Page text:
HERE IS a story about two ladies who are clearly bad-asses.
The story begins with police officers responding to a report of a disturbance at NW 2nd and Burnside on the night of Tuesday, June 26. There they found 50-year-old Reginald McGhee, who complained that he'd been pepper-sprayed.
According to the police account, that's when 30-year-old Mya Rose Wolf-Black and 23-year-old Jacqueline Adams came up to the officers and told them what had happened: They'd been passing McGhee on the sidewalk when he started yelling anti-gay slurs and profanity at them. He then whipped off his belt and started swinging its big metal buckle at the pair, both of whom are transgender. The belt hit Wolf-Black before the ladies pepper-sprayed McGhee.
Upon hearing this story, McGhee bolted—police caught him a few blocks away and booked him on charges of assault and intimidation.
So just to recap: This (alleged) jerk starts harassing two transgender ladies, they fight back, he complains about them to police, and winds up arrested himself. Justice is rarely so sweet. And it's sweet in large part because Wolf-Black and Adams were proactive, lucky, and brave. They were carrying pepper-spray and walking together. They were able to actually use the pepper-spray when things got dicey. Then they had the guts to approach the police officers and trusted them enough to tell their story, instead of walking away and brushing off the ugly incident.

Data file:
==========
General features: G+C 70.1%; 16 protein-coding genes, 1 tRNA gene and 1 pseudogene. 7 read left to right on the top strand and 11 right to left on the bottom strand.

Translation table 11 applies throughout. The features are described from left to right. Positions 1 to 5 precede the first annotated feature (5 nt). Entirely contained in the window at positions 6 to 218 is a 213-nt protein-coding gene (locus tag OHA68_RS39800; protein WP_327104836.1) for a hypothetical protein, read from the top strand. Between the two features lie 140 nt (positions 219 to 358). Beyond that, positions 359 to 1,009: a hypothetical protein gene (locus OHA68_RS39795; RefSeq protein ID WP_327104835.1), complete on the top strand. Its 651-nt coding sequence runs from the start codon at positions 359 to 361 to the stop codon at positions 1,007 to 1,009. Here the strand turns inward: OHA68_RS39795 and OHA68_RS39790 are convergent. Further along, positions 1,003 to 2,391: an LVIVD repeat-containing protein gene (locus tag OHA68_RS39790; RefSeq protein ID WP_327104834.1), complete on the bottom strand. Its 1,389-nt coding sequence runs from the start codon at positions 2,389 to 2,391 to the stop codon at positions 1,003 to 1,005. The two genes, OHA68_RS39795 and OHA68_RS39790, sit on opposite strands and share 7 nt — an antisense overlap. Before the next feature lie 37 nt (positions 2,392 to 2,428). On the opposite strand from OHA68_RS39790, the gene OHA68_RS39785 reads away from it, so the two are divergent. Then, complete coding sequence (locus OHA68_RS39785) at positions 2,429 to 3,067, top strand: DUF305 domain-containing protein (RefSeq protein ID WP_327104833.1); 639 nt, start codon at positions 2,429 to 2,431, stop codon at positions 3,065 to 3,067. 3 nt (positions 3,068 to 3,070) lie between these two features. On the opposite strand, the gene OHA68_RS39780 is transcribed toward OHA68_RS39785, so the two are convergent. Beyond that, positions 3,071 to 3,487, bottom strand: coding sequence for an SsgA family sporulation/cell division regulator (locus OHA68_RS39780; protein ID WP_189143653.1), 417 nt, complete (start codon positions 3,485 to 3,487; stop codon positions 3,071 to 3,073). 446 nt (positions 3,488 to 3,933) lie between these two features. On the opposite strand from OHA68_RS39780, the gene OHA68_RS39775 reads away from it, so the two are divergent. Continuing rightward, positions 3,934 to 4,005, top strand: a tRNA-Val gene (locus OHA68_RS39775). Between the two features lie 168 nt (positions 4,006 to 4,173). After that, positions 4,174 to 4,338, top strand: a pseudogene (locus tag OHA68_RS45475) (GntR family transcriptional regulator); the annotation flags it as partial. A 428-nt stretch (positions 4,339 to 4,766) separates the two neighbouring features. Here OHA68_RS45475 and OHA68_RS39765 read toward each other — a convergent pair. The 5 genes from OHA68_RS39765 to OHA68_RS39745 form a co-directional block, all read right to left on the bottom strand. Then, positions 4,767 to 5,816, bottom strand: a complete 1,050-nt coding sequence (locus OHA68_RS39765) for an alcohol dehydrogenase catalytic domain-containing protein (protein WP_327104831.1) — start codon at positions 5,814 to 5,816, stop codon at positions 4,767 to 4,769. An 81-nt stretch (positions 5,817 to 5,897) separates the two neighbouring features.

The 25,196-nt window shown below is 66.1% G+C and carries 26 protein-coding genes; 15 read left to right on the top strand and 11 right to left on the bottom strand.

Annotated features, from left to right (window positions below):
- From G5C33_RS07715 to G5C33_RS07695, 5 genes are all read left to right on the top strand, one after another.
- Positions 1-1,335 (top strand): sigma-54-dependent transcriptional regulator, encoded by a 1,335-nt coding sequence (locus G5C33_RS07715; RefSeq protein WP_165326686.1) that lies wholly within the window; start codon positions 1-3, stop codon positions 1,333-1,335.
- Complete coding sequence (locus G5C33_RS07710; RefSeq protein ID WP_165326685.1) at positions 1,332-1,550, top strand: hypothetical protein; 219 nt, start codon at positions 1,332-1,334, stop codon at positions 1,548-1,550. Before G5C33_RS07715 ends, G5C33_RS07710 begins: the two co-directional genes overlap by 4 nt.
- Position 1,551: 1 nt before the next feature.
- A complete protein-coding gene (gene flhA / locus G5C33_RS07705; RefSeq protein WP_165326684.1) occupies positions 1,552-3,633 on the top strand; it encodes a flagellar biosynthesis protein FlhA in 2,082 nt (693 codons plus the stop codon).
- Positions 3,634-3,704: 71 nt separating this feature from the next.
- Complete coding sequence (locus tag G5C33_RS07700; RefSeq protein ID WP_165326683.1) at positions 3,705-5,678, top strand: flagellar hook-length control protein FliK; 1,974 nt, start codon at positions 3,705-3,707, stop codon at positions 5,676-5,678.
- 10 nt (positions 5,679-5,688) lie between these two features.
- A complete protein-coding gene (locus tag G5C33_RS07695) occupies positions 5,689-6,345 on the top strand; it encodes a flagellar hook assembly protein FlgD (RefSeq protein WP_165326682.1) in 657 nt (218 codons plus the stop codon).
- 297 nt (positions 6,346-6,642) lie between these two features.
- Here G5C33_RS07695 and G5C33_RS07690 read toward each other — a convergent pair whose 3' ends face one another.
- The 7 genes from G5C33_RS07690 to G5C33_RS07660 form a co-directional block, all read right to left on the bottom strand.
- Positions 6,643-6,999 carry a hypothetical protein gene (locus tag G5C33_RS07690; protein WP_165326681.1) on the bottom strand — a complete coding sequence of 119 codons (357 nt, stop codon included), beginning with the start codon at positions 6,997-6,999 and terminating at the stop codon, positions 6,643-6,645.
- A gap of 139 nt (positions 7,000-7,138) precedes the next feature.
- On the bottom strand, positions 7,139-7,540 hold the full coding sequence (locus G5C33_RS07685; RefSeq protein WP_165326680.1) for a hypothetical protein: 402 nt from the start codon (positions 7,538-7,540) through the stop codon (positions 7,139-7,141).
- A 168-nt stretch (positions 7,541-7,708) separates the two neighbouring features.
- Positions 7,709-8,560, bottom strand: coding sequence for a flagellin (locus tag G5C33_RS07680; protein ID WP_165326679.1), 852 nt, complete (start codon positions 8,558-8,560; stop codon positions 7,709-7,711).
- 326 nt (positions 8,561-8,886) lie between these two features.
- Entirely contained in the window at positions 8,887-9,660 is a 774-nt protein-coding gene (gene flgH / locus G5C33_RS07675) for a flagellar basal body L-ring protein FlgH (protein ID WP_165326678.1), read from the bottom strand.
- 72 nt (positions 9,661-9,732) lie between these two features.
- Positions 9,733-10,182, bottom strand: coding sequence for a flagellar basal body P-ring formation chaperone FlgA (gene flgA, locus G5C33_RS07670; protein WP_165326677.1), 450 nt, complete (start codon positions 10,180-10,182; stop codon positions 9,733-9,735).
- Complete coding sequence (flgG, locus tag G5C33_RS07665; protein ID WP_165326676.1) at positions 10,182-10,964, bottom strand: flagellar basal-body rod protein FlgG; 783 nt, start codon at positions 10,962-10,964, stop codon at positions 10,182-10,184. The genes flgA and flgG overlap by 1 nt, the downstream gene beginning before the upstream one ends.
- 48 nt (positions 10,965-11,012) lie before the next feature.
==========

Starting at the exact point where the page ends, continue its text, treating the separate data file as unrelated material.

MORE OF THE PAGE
However, ideally even LGBT people who aren't proactive, lucky, and brave should be free from violence. McGhee isn't just one anti-trans dude strolling down the street. Stats show that about 2,500 people were involved in anti-LGBT violence nationwide in 2010—that's a 13 percent jump over 2009. A disproportionately large number of these people were transgender.
Pepper-spray in a purse is good. But there's clearly a larger problem here.
"My reaction when I hear about these things is always sad at first. I'm like, 'Oh God, this is still happening?'" says Logan Lynn, who has the best job title ever: "public relations and innovations manager" of Portland's Q Center. "But that kind of behavior to me is a sign of mental illness and someone who needs services, and that knows no borders." True. Arrest shouldn't be the only way to reform the behavior of violently anti-gay folks.
But now for the good news: Reports of hate crimes in Portland are down this year, from 16 reported this time last year to 10 so far in 2012. Plus, it looks like the relationship between the Portland police and members of the queer community is improving. In 2010, the Q Center hosted a packed forum on hate crimes that let loose a wave of stories from LGBT people who were scared to report crimes against them to police ["Hate Comes out of the Closet," News, June 10, 2010]. Since then, the police have worked with a queer/ally team called the Q Patrol to keep an eye out for violence in downtown, and this spring the police made an "It Gets Better" YouTube video that made me cry not once, but twice, at my desk. Those are not revolutionary steps, of course, but good and necessary ones.
While Portland is a progressive haven in many ways, anti-queer violence isn't some statistical fluke that just affects people elsewhere. That means we need to work extra hard to make sure our streets and systems are safe for anyone who encounters a hostile dude sporting a giant belt buckle. Even softies like me who cry at YouTube videos.